By: Rachel Richman

On October 25, 2018, the Ninth Circuit affirmed in part and reversed in part a decision regarding Havasupai tribe’s claims against the United States Forest Service for their actions relating to a proposed uranium mine near the Grand Canyon, called Canyon Mine. The Court held that Havasupai tribe, and three environmental groups, “claim that Forest Service improperly determined that company had valid existing rights to mine uranium ore on public lands fell within zone of interests protected by Federal Land Policy and Management Act (FLPMA),” and vacated the lower court ruling on this issue and remanded it to the District Court. [1]

This conflict began in 1988 when Energy Fuel Resources, a uranium mining company, first reached out the United States Forest Service (“USFS”) to develop a uranium mine in Red Butte, which is located near the Grand Canyon and on Havasupai ancestral land. [2]At that time the USFS conducted an Environmental Impact Statement (“EIS”) as is required under the National Environmental Policy Act, and conducted a review on “the effect of the undertaking on historic property” as required by the National Historic Preservation Act. [3]Subsequently, the USFS approved the plans to develop. [4]Energy Fuel Resources began building the mine, but then halted construction in 1992 because of unfavorable conditions in the uranium market. [5]

Then in 2012 the Secretary of Interior, Ken Salazar, removed 1 million acres of public lands around the Grand Canyon from new mining claims for 20 years.[6]The court upheld this moratorium on new claims in the case National Mining Association v. Zinke, 877 F.3d 845 (9th Cir. 2017). [7]However, this moratorium did not extinguish “valid existing rights.”[8]  Energy Fuel Resources contacted the USFS to claim “valid existing rights.” USFS determined there was valuable uranium on the site that could be mined to make a profit, and therefore found that Energy Fuel Resources had a valid existing right.[9]Further, USFS found they were not required to update the EIS or conduct any further assessment under NHPA. [10]The Ninth Circuit in the recent case held that the plaintiffs had standing under the Federal Land Policy Management Act to challenge the USFS conclusion that Energy Fuel Resources had “valid existing rights.” The court said that a “[valid existing right] determination affects whether federal actions can be limited under FLPMA.”[11]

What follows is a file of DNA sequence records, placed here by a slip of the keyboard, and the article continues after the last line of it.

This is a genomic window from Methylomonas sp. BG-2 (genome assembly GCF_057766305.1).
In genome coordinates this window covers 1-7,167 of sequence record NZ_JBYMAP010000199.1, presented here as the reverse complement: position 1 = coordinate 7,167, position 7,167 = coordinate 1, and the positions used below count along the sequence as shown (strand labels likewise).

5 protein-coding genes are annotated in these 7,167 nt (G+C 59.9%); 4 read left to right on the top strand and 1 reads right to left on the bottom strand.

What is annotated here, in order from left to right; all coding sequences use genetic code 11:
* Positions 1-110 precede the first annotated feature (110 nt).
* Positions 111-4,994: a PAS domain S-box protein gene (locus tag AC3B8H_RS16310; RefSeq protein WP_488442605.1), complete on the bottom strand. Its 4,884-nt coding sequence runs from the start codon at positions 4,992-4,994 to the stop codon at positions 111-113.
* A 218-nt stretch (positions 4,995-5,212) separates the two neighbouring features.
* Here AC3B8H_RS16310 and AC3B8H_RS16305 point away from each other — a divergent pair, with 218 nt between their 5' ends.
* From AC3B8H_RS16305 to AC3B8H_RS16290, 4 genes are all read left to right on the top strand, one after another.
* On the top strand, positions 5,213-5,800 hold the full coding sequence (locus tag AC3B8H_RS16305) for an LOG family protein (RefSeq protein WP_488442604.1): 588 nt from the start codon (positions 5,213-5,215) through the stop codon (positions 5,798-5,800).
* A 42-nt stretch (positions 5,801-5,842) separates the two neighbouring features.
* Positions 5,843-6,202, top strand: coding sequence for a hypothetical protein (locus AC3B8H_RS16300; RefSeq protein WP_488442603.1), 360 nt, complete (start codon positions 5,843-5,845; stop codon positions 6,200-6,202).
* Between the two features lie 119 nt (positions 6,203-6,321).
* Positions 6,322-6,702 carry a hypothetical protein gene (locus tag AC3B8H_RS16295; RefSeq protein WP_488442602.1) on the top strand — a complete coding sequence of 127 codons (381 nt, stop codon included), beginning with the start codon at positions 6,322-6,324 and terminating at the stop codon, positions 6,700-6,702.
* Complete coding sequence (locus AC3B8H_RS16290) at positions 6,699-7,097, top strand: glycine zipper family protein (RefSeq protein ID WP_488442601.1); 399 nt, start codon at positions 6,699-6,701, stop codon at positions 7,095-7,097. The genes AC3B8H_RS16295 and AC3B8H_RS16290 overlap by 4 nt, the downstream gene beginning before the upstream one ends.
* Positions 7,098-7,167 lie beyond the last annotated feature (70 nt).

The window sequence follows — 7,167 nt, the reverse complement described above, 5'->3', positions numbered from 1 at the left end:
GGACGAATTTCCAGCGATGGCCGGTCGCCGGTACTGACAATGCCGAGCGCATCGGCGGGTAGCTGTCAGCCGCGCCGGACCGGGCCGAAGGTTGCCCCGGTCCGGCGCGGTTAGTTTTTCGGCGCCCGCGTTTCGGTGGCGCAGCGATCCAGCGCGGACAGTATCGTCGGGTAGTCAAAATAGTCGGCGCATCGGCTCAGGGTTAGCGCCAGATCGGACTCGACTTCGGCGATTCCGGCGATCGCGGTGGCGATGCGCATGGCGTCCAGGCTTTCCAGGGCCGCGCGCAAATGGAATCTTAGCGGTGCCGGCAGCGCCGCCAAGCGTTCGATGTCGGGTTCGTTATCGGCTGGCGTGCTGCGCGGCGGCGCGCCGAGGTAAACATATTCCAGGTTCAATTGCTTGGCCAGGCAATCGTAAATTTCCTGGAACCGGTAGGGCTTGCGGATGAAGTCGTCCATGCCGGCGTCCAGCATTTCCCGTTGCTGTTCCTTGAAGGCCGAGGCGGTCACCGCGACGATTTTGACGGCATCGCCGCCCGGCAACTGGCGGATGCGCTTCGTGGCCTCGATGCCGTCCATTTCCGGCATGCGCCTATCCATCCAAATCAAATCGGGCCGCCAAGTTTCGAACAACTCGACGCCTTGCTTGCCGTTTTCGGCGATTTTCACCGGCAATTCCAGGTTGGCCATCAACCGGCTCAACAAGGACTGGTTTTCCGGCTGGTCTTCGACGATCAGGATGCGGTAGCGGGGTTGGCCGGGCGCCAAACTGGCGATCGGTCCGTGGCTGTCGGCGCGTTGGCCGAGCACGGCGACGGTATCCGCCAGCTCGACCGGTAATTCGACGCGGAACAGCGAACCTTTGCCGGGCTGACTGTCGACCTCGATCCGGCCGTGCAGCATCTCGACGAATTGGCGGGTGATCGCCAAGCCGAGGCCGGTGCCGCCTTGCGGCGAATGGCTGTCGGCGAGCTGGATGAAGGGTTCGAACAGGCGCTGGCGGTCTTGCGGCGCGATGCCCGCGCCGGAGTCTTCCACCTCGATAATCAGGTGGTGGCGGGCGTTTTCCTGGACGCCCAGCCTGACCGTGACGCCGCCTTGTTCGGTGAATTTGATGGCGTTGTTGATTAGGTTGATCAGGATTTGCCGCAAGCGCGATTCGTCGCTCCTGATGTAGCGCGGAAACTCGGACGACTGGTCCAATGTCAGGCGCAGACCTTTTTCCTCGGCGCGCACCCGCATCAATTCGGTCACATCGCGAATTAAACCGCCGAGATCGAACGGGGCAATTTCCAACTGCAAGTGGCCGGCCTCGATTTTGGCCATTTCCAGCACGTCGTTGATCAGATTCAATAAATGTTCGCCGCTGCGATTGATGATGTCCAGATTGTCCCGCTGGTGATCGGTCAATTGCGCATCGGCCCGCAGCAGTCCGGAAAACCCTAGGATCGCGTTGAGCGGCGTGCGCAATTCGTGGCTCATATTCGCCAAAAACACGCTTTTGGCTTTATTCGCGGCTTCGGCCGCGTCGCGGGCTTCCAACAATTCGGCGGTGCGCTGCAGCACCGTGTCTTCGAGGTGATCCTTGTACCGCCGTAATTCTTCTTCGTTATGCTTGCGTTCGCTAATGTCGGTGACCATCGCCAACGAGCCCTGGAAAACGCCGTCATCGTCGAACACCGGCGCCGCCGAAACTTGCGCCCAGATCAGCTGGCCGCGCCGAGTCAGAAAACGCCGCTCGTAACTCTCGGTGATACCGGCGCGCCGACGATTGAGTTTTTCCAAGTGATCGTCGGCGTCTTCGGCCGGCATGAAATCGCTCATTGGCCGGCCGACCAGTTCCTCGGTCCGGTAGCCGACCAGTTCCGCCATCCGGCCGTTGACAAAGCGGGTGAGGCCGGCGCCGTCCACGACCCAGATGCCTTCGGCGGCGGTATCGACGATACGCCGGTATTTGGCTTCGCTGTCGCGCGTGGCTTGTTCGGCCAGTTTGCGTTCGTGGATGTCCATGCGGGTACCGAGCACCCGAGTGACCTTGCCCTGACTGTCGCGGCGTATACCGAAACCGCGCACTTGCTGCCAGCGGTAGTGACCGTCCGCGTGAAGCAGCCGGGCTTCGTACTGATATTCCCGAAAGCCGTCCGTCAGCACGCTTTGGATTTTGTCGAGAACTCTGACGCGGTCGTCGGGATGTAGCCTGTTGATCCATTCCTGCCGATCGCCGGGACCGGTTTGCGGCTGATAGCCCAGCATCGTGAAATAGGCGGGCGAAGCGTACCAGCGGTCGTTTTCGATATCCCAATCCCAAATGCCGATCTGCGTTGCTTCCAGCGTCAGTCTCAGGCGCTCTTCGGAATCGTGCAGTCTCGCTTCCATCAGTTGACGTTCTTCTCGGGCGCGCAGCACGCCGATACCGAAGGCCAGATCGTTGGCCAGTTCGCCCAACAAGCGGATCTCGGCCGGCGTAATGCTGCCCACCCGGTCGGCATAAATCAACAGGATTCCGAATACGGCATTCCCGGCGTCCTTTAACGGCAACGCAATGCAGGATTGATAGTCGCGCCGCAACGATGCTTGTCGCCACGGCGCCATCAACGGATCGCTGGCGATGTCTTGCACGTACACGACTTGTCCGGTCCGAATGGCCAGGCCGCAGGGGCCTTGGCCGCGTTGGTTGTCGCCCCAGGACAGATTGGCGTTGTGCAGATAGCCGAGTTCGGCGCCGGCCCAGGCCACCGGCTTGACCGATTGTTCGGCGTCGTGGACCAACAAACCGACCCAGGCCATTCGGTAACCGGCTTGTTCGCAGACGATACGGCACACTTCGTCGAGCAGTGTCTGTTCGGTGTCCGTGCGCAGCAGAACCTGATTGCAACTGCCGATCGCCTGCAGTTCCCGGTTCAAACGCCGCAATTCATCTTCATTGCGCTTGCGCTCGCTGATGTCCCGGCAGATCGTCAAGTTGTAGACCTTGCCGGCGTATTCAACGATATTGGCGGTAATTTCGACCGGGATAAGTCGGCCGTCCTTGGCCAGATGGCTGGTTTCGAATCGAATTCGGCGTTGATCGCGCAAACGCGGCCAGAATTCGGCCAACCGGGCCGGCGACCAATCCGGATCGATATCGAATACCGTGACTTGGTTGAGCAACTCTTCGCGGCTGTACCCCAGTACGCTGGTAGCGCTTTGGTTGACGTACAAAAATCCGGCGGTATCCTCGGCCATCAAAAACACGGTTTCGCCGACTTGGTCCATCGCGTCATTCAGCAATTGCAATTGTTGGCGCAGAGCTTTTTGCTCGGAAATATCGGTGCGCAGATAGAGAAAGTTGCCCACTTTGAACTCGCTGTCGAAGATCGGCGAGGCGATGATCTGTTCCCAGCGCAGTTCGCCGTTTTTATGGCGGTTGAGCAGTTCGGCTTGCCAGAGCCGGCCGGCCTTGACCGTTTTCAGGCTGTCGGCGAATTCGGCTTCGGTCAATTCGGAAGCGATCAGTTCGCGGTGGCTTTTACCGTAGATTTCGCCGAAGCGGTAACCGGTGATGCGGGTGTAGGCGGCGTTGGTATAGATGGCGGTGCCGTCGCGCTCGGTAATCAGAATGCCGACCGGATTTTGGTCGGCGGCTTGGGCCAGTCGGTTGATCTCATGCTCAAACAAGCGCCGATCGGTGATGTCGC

This holding represents a small victory for the Havasupai tribe. The tribe is opposed to the development of the uranium mine because they are concerned it will contaminate the groundwater and enter Havasu Creek, which is their sole water source.[12]Rex Tilousi, a former tribal chairman said “if you allow this to happen you will see sickness and deformities among our people in the future. We’ve seen the evidence.”[13]There is an “appalling legacy” or uranium development on Navajo Nation land, which has caused a disproportionate number of Navajo people to die prematurely from kidney failure and cancer related to uranium exposure.[14]The Havasupai are distrustful of the federal government, and do not want this mine to be developed. The tribe is also opposed the mine because it is on sacred land. [15]The Havasupai people believe the Red Butte is
“their spiritual umbilical cord connecting them to nature and the source of life.” [16]  However, there is hope for the Havasupai tribe because the Ninth Circuit found they have standing to challenge the USFS’s actions; It will be up to the United States District Court for the District of Arizona to determine the merits of the Federal Land Policy and Management Act claims.


[1]Havasupai Tribe v. Provencio, — F.3d —- (2018)


[3]See supra 1 at 5.



[6]See supra 2.

[7] See supra 1 at 4.




[11] 10. See also 43 U.S.C. § 1703(j)




[14]Id.see also